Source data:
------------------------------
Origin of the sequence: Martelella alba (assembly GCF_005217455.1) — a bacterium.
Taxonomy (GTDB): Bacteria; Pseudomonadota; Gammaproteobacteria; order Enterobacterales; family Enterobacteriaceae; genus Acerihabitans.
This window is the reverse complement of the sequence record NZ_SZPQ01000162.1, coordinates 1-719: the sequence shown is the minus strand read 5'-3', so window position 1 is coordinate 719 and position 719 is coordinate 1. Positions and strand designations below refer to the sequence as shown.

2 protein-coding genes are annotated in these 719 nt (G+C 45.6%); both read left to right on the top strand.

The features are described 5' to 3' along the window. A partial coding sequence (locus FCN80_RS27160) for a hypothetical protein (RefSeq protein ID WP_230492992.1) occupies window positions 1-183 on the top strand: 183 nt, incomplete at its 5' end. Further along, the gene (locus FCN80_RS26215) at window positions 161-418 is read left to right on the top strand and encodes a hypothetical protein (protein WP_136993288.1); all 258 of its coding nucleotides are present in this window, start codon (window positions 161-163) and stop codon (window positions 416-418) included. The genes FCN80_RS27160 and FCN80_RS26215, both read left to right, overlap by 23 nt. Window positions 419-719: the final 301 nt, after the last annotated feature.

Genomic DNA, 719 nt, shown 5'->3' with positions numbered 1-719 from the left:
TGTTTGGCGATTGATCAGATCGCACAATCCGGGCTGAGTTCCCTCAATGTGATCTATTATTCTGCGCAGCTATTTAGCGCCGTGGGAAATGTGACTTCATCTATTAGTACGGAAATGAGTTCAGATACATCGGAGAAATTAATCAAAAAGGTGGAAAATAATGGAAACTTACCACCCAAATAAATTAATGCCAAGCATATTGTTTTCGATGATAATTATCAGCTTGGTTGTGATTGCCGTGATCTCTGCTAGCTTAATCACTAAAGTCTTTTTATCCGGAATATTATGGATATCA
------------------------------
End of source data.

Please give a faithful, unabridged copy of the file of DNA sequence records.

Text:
Origin of the sequence: Martelella alba (assembly GCF_005217455.1) — a bacterium.
Taxonomy (GTDB): Bacteria; Pseudomonadota; Gammaproteobacteria; order Enterobacterales; family Enterobacteriaceae; genus Acerihabitans.
This window is the reverse complement of the sequence record NZ_SZPQ01000162.1, coordinates 1-719: the sequence shown is the minus strand read 5'-3', so window position 1 is coordinate 719 and position 719 is coordinate 1. Positions and strand designations below refer to the sequence as shown.

2 protein-coding genes are annotated in these 719 nt (G+C 45.6%); both read left to right on the top strand.

The features are described 5' to 3' along the window. A partial coding sequence (locus FCN80_RS27160) for a hypothetical protein (RefSeq protein ID WP_230492992.1) occupies window positions 1-183 on the top strand: 183 nt, incomplete at its 5' end. Further along, the gene (locus FCN80_RS26215) at window positions 161-418 is read left to right on the top strand and encodes a hypothetical protein (protein WP_136993288.1); all 258 of its coding nucleotides are present in this window, start codon (window positions 161-163) and stop codon (window positions 416-418) included. The genes FCN80_RS27160 and FCN80_RS26215, both read left to right, overlap by 23 nt. Window positions 419-719: the final 301 nt, after the last annotated feature.

Genomic DNA, 719 nt, shown 5'->3' with positions numbered 1-719 from the left:
TGTTTGGCGATTGATCAGATCGCACAATCCGGGCTGAGTTCCCTCAATGTGATCTATTATTCTGCGCAGCTATTTAGCGCCGTGGGAAATGTGACTTCATCTATTAGTACGGAAATGAGTTCAGATACATCGGAGAAATTAATCAAAAAGGTGGAAAATAATGGAAACTTACCACCCAAATAAATTAATGCCAAGCATATTGTTTTCGATGATAATTATCAGCTTGGTTGTGATTGCCGTGATCTCTGCTAGCTTAATCACTAAAGTCTTTTTATCCGGAATATTATGGATATCA